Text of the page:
How to Save Food During Common Cooking Emergencies

Illustration Ever come face to face with that awful moment when you wish you knew how to deal with cooking emergencies? Of course, you have. If you have cooked more than three meals in your life, you almost certainly have had...

Illustration
Illustration

Ever come face to face with that awful moment when you wish you knew how to deal with cooking emergencies? Of course, you have. If you have cooked more than three meals in your life, you almost certainly have had to deal with some of the more common cooking emergencies that are faced every day in thousands of households. Here's the good news: on many of those occasions when disaster seems to be looming over last minute preparations, the fix is so easy that it doesn't even involve a mad dash to the nearest market, much less that much shorter visit to the trash can.

  • Scorched Rice

One cooking emergency is so common that millions of people probably wish they knew how to save the food in question not every year, but every month! Rice is easily scorched whether you are using a risotto pot or a boil-in-bag shortcut. They say a watched pot never boils, but clearly that aphorism doesn't apply to a pot in which rice is boiled. The tell-tale giveaway is that unmistakable odor of something burning. By the time your eyes confirm what the nose already knows, it may seem too late to save the food. But is it? The answer is no and here is how to save scorched rice. Immediately remove the pot from the burner once you realize the rice has scorched. Now cut off the crusty end-piece of any type of bread and cover the rice with it. After about five minutes, the burnt taste of scorched rice should have been absorbed by the bread to the point where nobody will be able to tell that you let things get out of hand.

  • Soggy Snacks 

Ever cook a meal that depends on one particularly crispy fried snack ingredient? You know, things like potato chips or crackers or fried onions? Everything is going fine and then you reach for those crispy chips or crackers or fried onions only to pull out something moist and soggy and just generally yucky? The miracle solution of how to fix this cooking emergency lies somewhere in your kitchen. Probably somewhere high. The microwave! Place soggy fried snack food ingredients into the microwave and heat on the highest setting for at least 30 seconds. Maybe more. For those of you who have refused to indulge in the microwave intrusion into old-school cooking, use your broiler to handle this particular cooking emergency.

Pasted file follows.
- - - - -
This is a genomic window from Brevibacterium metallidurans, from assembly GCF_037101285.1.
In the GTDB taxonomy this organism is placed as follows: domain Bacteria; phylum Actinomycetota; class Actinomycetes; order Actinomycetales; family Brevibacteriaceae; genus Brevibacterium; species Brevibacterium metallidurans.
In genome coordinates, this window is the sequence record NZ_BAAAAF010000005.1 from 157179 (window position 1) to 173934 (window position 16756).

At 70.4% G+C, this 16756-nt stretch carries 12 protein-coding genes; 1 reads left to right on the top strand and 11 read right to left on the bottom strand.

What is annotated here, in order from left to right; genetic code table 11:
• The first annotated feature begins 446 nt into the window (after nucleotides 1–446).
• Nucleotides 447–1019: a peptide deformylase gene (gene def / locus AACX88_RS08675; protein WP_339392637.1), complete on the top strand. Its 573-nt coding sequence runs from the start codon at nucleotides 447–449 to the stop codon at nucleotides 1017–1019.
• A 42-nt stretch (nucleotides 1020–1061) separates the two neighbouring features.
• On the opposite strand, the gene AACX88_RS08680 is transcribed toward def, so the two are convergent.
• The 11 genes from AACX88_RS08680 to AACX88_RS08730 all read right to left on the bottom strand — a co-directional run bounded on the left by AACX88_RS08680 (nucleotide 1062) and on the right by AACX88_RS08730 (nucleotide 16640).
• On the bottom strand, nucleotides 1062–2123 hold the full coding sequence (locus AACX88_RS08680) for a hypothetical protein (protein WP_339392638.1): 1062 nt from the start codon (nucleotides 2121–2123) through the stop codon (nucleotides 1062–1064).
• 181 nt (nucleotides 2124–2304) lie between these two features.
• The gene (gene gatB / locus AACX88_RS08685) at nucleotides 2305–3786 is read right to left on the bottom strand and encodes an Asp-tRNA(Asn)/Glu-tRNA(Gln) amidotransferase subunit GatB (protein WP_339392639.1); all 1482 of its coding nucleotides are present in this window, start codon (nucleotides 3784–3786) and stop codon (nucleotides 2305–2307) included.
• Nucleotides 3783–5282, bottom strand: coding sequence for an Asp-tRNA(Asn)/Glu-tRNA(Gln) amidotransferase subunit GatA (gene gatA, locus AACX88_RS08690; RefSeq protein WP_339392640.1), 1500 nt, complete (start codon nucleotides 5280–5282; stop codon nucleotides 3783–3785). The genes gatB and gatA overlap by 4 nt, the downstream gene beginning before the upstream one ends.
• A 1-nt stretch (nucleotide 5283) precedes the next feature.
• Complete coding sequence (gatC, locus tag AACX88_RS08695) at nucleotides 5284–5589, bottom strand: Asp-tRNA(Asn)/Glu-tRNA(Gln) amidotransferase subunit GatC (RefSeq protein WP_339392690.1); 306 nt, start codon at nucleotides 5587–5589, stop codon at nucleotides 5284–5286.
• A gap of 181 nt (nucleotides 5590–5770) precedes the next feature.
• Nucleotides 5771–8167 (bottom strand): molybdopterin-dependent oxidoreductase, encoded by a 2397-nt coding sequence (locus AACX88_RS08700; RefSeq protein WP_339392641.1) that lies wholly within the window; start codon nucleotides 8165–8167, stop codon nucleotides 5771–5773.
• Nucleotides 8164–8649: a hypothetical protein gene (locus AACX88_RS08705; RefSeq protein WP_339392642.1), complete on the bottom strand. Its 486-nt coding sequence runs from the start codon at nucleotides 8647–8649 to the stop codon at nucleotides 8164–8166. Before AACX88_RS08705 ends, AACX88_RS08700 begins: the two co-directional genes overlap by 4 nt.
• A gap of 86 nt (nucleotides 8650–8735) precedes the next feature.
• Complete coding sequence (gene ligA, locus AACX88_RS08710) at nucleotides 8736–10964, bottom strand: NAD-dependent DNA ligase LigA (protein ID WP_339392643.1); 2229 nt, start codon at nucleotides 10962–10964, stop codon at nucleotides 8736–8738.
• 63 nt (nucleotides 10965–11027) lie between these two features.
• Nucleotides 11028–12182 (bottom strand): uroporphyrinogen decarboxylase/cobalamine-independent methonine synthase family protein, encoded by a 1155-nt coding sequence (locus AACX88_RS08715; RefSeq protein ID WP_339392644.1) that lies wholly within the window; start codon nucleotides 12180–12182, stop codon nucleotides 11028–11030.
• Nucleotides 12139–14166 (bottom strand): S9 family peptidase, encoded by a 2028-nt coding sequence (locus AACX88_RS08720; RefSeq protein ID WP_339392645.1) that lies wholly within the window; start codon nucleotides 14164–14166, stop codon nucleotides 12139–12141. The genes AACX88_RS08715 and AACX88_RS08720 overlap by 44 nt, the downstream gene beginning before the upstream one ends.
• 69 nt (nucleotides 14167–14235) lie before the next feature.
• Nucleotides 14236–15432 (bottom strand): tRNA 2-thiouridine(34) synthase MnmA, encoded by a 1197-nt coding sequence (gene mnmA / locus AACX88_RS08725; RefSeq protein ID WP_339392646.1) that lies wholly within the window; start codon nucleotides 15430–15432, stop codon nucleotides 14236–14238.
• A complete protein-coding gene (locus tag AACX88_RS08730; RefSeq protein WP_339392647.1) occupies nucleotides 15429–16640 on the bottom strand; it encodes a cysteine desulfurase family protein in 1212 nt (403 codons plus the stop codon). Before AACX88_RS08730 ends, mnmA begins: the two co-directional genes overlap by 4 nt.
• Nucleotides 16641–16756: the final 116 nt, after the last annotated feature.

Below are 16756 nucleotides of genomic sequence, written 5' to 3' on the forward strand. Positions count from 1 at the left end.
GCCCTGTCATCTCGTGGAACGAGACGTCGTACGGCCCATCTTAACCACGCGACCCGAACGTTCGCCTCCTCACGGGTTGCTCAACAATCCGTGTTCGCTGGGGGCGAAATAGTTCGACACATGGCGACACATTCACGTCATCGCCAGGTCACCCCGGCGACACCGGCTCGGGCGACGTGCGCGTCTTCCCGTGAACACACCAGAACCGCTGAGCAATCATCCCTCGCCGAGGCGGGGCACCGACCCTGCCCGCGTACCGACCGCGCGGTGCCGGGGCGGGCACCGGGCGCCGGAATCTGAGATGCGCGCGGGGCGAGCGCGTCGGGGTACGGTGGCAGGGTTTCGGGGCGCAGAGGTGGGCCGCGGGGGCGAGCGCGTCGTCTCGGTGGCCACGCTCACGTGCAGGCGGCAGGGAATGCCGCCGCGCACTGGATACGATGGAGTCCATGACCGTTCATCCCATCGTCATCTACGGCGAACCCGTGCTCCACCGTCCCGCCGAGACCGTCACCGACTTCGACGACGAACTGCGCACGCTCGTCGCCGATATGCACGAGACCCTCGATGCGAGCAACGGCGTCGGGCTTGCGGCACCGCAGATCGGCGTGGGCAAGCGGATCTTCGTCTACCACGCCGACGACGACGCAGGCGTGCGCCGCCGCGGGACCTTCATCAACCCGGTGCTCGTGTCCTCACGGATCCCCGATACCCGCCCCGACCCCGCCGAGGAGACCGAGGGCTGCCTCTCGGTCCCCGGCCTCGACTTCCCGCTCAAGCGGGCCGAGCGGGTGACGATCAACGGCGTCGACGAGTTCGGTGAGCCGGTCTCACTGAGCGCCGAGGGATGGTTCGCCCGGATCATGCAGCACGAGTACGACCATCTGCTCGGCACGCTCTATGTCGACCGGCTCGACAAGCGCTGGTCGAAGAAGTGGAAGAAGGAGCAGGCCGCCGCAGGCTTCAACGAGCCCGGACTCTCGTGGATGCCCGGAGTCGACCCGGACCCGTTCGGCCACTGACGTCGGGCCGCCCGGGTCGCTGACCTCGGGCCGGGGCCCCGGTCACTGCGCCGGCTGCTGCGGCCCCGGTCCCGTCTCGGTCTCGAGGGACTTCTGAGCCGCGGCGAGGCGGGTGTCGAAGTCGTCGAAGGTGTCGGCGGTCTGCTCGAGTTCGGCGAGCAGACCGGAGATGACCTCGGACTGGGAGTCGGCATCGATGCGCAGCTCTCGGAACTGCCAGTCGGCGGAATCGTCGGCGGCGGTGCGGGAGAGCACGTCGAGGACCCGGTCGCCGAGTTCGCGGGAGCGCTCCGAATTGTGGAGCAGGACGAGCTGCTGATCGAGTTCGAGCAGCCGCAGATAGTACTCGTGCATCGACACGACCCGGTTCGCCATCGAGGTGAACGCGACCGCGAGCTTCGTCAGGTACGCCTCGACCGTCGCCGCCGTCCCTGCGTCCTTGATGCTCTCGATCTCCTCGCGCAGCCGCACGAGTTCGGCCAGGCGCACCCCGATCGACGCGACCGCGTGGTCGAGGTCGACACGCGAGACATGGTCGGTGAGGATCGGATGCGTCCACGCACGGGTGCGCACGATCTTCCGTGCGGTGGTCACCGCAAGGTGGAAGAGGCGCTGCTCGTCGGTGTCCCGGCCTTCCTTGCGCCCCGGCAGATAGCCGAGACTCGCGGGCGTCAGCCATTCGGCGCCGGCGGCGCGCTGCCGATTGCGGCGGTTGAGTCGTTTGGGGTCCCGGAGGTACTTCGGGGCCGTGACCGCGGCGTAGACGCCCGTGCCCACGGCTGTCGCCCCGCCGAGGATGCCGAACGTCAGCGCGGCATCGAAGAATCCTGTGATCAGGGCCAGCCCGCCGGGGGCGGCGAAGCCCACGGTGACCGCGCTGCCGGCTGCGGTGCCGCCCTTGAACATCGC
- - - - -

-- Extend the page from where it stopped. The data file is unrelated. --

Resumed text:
• Sour Milk

How to handle this cooking emergency? First, check the expiration date because this fix really only applies in cases where the milk has just gone sour. Grab that all-important box of baking soda that you keep in your kitchen for any number of other emergencies (and if you don't, then read up on the vast number of emergencies that can be handled with baking soda) and add two teaspoons for each quart of milk that has gone sour. This little cooking emergency tip answers the question of how to make sour milk still perfectly healthy to cook with for another couple of days. And, yes, it will also make the milk drinkable for the same period.

  • Popcorn

If your meal includes popcorn and you find that the kernels are doing the job, you may not need to head down to the store to pick up another batch. Take the kernels that are not popping and sink them into some room temperature water, allowing them to soak for a good five minutes. Drain the water and make sure kernels are dry before trying once more to get them to pop for you.

For more tips on cooking, whether under emergency conditions or not, please contact us.